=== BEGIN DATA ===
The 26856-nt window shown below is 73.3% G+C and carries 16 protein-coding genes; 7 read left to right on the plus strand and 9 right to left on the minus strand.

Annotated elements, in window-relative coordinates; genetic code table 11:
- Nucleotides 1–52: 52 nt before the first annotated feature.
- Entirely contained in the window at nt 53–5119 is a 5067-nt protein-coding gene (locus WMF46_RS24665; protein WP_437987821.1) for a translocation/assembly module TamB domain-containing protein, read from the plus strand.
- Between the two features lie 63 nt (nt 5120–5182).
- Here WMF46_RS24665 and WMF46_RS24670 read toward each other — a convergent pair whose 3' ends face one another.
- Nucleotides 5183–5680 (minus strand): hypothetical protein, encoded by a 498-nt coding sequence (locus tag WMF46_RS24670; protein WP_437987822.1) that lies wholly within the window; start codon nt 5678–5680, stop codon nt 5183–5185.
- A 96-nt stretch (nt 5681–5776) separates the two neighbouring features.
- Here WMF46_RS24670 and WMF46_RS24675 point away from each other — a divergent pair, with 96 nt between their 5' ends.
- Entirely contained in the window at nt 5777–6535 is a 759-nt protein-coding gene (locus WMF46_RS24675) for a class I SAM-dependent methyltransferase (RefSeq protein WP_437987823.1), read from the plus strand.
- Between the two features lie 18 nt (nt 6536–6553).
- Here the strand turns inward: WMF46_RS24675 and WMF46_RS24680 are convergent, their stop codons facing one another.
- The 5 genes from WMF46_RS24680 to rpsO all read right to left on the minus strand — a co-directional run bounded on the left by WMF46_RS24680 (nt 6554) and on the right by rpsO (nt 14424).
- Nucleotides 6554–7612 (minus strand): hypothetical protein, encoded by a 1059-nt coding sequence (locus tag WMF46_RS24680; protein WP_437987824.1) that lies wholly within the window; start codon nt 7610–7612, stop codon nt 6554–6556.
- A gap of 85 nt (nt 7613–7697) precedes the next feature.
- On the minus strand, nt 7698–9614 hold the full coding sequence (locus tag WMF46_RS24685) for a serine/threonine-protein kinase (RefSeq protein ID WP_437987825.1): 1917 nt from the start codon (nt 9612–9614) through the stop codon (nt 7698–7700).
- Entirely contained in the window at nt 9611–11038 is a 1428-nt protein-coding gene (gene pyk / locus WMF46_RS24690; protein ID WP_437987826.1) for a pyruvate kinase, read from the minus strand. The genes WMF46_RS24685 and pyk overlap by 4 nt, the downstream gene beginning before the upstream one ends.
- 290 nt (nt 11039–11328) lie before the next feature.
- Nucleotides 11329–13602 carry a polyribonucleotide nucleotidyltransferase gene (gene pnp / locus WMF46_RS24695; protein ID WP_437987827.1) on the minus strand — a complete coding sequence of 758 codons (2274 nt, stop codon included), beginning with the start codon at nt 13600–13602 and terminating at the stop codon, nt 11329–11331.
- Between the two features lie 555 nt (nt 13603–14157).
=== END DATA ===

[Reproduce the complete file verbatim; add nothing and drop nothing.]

The 26856-nt window shown below is 73.3% G+C and carries 16 protein-coding genes; 7 read left to right on the plus strand and 9 right to left on the minus strand.

Annotated elements, in window-relative coordinates; genetic code table 11:
- Nucleotides 1–52: 52 nt before the first annotated feature.
- Entirely contained in the window at nt 53–5119 is a 5067-nt protein-coding gene (locus WMF46_RS24665; protein WP_437987821.1) for a translocation/assembly module TamB domain-containing protein, read from the plus strand.
- Between the two features lie 63 nt (nt 5120–5182).
- Here WMF46_RS24665 and WMF46_RS24670 read toward each other — a convergent pair whose 3' ends face one another.
- Nucleotides 5183–5680 (minus strand): hypothetical protein, encoded by a 498-nt coding sequence (locus tag WMF46_RS24670; protein WP_437987822.1) that lies wholly within the window; start codon nt 5678–5680, stop codon nt 5183–5185.
- A 96-nt stretch (nt 5681–5776) separates the two neighbouring features.
- Here WMF46_RS24670 and WMF46_RS24675 point away from each other — a divergent pair, with 96 nt between their 5' ends.
- Entirely contained in the window at nt 5777–6535 is a 759-nt protein-coding gene (locus WMF46_RS24675) for a class I SAM-dependent methyltransferase (RefSeq protein WP_437987823.1), read from the plus strand.
- Between the two features lie 18 nt (nt 6536–6553).
- Here the strand turns inward: WMF46_RS24675 and WMF46_RS24680 are convergent, their stop codons facing one another.
- The 5 genes from WMF46_RS24680 to rpsO all read right to left on the minus strand — a co-directional run bounded on the left by WMF46_RS24680 (nt 6554) and on the right by rpsO (nt 14424).
- Nucleotides 6554–7612 (minus strand): hypothetical protein, encoded by a 1059-nt coding sequence (locus tag WMF46_RS24680; protein WP_437987824.1) that lies wholly within the window; start codon nt 7610–7612, stop codon nt 6554–6556.
- A gap of 85 nt (nt 7613–7697) precedes the next feature.
- On the minus strand, nt 7698–9614 hold the full coding sequence (locus tag WMF46_RS24685) for a serine/threonine-protein kinase (RefSeq protein ID WP_437987825.1): 1917 nt from the start codon (nt 9612–9614) through the stop codon (nt 7698–7700).
- Entirely contained in the window at nt 9611–11038 is a 1428-nt protein-coding gene (gene pyk / locus WMF46_RS24690; protein ID WP_437987826.1) for a pyruvate kinase, read from the minus strand. The genes WMF46_RS24685 and pyk overlap by 4 nt, the downstream gene beginning before the upstream one ends.
- 290 nt (nt 11039–11328) lie before the next feature.
- Nucleotides 11329–13602 carry a polyribonucleotide nucleotidyltransferase gene (gene pnp / locus WMF46_RS24695; protein ID WP_437987827.1) on the minus strand — a complete coding sequence of 758 codons (2274 nt, stop codon included), beginning with the start codon at nt 13600–13602 and terminating at the stop codon, nt 11329–11331.
- Between the two features lie 555 nt (nt 13603–14157).